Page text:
Delphiniums incite reverence for their crystalline blues, purples, and whites rare in the floral world. They seem even rarefied when their temperament is best appeased in cool, cloudy climates. Countless gardeners have coddled delphiniums with variable success - some, including myself, enduring heartbreak at seeing flowering stems broken from wind and rain or the plants succumbing to summer heat, while others stand elated, like proud parents at their children's graduation.
North America is home to approximately sixty species, most of which are found in the West Coast and Interior West (Flora of North America Vol. 3). Here in eastern Pennsylvania, we grow Delphinium tricorne. Our native species may not have the wattage power of its gargantuan cousins, yet its deep blue to violet hue more than compensates in intensity. Even a solitary plant can steal the scene in the crowded spring arena. They inhabit deciduous and sloped woodlands, moist ravines, and partially shaded rock sides throughout eastern U.S. (from Pennsylvania to Nebraska and outwards to Minnesota). Their flowering coincides with trilliums, shooting stars (Dodecatheon), foamflowers (Tiarella), and phlox (Phlox divaricata and P. stolonifera), all of which enjoy the same moist woodland conditions. At Mt. Cuba Center, Greenville, Delaware, drifts of D. tricorne are planted with Polemonium reptans (Jacob's ladder), the lighter grey-purple of the latter setting off the iridescent violet of the former.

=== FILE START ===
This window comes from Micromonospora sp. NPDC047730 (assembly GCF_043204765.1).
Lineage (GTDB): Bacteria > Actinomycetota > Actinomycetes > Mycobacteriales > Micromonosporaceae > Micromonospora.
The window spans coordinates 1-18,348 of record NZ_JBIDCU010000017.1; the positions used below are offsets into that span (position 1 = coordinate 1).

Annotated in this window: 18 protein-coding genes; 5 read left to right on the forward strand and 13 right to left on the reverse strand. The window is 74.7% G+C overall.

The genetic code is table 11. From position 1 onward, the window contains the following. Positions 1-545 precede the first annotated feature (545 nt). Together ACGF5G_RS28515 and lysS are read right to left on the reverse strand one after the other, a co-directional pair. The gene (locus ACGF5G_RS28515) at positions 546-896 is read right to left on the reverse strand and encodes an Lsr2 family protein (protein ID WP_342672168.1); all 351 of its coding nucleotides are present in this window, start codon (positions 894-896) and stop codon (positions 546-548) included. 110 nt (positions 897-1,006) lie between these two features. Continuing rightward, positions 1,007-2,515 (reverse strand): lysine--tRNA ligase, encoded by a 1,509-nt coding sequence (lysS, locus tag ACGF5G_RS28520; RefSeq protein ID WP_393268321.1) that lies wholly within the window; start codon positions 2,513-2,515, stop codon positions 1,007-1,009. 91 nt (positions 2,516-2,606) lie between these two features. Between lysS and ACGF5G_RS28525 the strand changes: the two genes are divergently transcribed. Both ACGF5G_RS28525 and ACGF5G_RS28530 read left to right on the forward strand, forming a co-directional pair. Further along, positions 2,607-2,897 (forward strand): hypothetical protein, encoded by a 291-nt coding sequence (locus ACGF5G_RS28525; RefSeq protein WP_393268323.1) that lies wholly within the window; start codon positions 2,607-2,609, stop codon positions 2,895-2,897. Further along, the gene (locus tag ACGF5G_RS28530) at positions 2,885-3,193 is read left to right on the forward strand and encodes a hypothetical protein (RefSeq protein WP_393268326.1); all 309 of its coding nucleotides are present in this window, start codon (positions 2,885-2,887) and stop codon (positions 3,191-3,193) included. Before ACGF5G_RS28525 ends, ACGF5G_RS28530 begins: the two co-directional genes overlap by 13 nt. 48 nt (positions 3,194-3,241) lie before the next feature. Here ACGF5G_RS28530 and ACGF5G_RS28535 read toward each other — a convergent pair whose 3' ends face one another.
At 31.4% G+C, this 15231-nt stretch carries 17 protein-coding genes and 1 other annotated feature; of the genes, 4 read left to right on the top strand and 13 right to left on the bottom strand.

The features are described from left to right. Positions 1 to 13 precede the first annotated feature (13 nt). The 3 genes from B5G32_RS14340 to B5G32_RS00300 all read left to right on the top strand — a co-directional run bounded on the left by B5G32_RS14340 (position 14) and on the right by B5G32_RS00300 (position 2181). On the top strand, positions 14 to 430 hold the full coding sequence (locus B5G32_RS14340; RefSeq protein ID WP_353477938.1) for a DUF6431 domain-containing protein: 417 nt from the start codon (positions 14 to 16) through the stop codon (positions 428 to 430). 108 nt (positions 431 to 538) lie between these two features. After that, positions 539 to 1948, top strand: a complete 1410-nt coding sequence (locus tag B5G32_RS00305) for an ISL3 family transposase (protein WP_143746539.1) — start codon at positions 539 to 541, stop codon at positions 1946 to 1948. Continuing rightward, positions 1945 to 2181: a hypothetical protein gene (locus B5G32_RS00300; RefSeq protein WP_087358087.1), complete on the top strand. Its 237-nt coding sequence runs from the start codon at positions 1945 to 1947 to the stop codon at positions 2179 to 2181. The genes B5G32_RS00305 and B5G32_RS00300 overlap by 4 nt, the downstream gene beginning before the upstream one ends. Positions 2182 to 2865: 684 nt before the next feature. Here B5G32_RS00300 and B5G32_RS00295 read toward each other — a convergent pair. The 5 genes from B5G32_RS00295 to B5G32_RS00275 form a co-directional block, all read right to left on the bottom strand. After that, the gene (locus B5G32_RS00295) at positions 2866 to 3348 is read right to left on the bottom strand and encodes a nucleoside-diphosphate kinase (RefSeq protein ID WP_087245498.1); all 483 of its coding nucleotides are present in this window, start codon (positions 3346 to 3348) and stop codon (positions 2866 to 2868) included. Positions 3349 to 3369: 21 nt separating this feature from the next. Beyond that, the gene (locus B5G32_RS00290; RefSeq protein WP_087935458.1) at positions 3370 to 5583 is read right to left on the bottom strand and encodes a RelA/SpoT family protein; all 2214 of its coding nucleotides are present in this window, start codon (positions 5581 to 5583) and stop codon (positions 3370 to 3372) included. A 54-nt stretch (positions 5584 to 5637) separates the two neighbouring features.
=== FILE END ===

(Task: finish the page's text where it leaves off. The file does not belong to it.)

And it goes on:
Like other spring ephemerals, D. tricorne disappears in summer until the following spring. The tuberous rootstock allows the plant to withstand drought and multiply vegetatively via offsets. Seed, which resemble tiny black beads, can be harvested in early summer. They require stratification and seedlings should be left in the containers before they are large enough to transplant individually in pots or in the garden.